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Guineafowl (51)
Noisette Gold Star Critiquer/Gold Note Writer [C: 1714 W: 4 N: 2351] (7821)
hello All

this sunday i was with friends in " parc animalier de Sainte-Croix", this park is not a zoo, each species have a large territory in their natural habitat, it was founded from a great nature lover and his wife, the only problem is, sometimes the animals are on the other end of the territory and are not visible, or only from far

the most of the animals are or was from our region and a few are imported species

in this parc is also a farm with domestical animals like donkeys, pigs, sheeps and also goats for the great pleasure of the children who can going into their enclosure to caress them

my next posts are all taken in this park, i hope you will like them, all are not perfect, it was a sunny but cloudy day, it was difficult to adjust the camera between the light and the shadow and also the POV was not always perfect

i had preferd not to have the other birds in the BG but it was imossible to do

Helmeted Guineafowl

The Helmeted Guineafowl (Numida meleagris) is the best known of the guineafowl bird family, Numididae, and the only member of the genus Numida. It breeds in Africa, mainly south of the Sahara, and has been widely introduced into the West Indies and southern France.
It breeds in warm, fairly dry and open habitats with scattered shrubs and trees such as savanna or farmland. The nest is a well-hidden, generally unlined scrape and a clutch is normally 6-12 eggs which the female incubates for 26-28 days. Nests containing larger numbers of eggs are generally believed to be the result of more than one hen using the nest; eggs are large and an incubating bird could not realistically cover significantly more than a normal clutch. Domestic birds at least, are notable for producing extremely thick-shelled eggs that are reduced to fragments as the chicks hatch, rather than leaving two large sections and small chips from where any chick has removed the end of the egg. The chicks are cryptically coloured and rapid wing growth enables them to flutter onto low branches barely a week after hatching. These guineafowl live as long as 12 years in the wild.

The Helmeted Guineafowl is a large (53-58 cm) bird with a round body and small head. They weigh about 1.3 kg. The body plumage is gray-black spangled with white. Like other guineafowl, this species has an unfeathered head, in this case decorated with a dull yellow or reddish bony knob, and red and blue patches of skin. The wings are short and rounded, and the tail is also short. Various sub-species are proposed, differences in appearance being mostly a large variation in shape, size and colour of the casque and facial wattles.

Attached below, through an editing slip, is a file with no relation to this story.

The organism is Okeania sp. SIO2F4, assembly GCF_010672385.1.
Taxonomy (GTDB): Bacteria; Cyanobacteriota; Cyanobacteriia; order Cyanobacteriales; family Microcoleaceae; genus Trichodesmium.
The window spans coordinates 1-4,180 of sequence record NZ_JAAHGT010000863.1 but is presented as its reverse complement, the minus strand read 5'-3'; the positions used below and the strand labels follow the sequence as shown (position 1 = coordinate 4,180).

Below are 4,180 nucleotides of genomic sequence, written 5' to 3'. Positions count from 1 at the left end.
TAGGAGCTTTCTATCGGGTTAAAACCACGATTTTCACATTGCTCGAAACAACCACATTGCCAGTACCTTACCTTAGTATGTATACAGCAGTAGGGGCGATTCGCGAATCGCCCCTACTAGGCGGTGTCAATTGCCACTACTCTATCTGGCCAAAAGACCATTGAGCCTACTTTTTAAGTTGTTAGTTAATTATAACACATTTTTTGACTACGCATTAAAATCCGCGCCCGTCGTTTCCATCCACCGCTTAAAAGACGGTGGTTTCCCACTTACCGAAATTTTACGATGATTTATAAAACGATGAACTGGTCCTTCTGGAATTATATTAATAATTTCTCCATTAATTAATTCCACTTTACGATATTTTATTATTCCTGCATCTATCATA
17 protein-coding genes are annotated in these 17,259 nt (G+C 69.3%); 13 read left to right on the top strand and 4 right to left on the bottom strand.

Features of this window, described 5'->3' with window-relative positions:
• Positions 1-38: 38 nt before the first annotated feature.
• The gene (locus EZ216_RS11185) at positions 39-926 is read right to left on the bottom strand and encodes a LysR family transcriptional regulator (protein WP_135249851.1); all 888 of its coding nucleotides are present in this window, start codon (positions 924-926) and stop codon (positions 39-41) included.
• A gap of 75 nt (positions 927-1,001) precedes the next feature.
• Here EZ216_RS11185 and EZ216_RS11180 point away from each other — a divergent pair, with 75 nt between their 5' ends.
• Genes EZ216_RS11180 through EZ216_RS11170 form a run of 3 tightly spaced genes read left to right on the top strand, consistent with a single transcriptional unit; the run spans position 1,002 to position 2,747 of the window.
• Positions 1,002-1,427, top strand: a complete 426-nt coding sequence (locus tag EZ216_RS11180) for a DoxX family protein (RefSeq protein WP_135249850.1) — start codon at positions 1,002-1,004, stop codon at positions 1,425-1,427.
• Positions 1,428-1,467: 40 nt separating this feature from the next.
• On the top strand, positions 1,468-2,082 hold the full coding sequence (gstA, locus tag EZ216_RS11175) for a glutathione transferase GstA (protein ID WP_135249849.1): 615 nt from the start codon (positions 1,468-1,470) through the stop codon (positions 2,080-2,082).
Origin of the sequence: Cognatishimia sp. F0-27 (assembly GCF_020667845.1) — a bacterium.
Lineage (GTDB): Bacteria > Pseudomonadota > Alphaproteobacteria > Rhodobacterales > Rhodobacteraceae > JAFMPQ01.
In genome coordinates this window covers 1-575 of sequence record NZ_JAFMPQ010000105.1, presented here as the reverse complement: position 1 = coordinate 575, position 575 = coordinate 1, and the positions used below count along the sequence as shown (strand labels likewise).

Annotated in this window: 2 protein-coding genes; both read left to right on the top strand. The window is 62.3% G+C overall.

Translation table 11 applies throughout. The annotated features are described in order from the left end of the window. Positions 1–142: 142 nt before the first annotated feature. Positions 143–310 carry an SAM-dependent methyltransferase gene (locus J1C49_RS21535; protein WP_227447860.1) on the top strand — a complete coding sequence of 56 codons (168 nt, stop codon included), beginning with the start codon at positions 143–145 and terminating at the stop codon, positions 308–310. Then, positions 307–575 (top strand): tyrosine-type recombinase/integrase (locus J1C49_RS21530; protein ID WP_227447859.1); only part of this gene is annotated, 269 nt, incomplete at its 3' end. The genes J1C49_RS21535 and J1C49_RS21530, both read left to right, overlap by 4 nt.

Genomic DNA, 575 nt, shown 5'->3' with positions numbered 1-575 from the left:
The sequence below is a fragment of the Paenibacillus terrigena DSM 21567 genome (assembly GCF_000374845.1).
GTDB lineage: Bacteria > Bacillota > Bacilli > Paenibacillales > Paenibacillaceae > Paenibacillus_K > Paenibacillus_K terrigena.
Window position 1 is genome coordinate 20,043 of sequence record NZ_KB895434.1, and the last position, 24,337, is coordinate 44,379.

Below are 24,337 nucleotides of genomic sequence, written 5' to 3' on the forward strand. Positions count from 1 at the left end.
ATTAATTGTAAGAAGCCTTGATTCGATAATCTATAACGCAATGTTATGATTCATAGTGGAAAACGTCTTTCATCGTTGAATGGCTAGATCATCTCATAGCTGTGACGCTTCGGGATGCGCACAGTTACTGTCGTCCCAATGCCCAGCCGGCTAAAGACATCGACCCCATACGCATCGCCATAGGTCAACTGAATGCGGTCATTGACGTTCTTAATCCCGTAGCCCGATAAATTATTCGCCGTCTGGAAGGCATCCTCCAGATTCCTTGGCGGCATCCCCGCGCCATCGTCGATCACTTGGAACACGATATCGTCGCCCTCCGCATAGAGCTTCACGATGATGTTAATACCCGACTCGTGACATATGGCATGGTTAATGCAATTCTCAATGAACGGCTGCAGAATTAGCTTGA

This is a gregarious species, forming flocks outside the breeding season typically of about 25 birds that also roost communally. Guineafowl are particularly well-suited to consuming massive quantities of ticks, which might otherwise spread lyme disease. These birds are terrestrial, and prone to run rather than fly when alarmed. Like most gallinaceous birds, they have a short-lived explosive flight and rely on gliding to cover extended distances. Helmeted Guineafowl are great runners, and can walk 10 km and more in a day. They make loud harsh calls when disturbed. Their diet consists of a variety of animal and plant food; seeds, fruits, greens, snails, spiders, worms and insects, frogs, lizards, small snakes and small mammals. Guineafowl are equipped with strong claws and scratch in loose soil for food much like domestic chickens, although they seldom uproot growing plants in so doing. As with all of the numididae, they have no spurs.

In the early days of the European colonisation of North America, the native Wild Turkey (Meleagris gallopavo) was confused with this species. This led to the English name of the American bird, since Turkey and Guinea were equally far-off and exotic places. The word meleagris, Greek for guineafowl, is also shared in the scientific names of the two species, although for the guineafowl it is the species name, whereas for the turkey, it is the name of the genus and (in an altered state) the family.

Domestication

Helmeted Guineafowl is often domesticated, and it is this species that is sold in Western supermarkets.

Altered Image #1

Noisette Gold Star Critiquer/Gold Note Writer [C: 1714 W: 4 N: 2351] (7821)
Cropped & clonned.
Edited by:oscarromulus Gold Star Critiquer/Gold Workshop Editor/Silver Note Writer [C: 1437 W: 223 N: 11] (42)

Will do a fast job on the W/S today; have to visit my sister-in-law.
But you will get the idea. If you want I can re-fine the W/S tomorrow.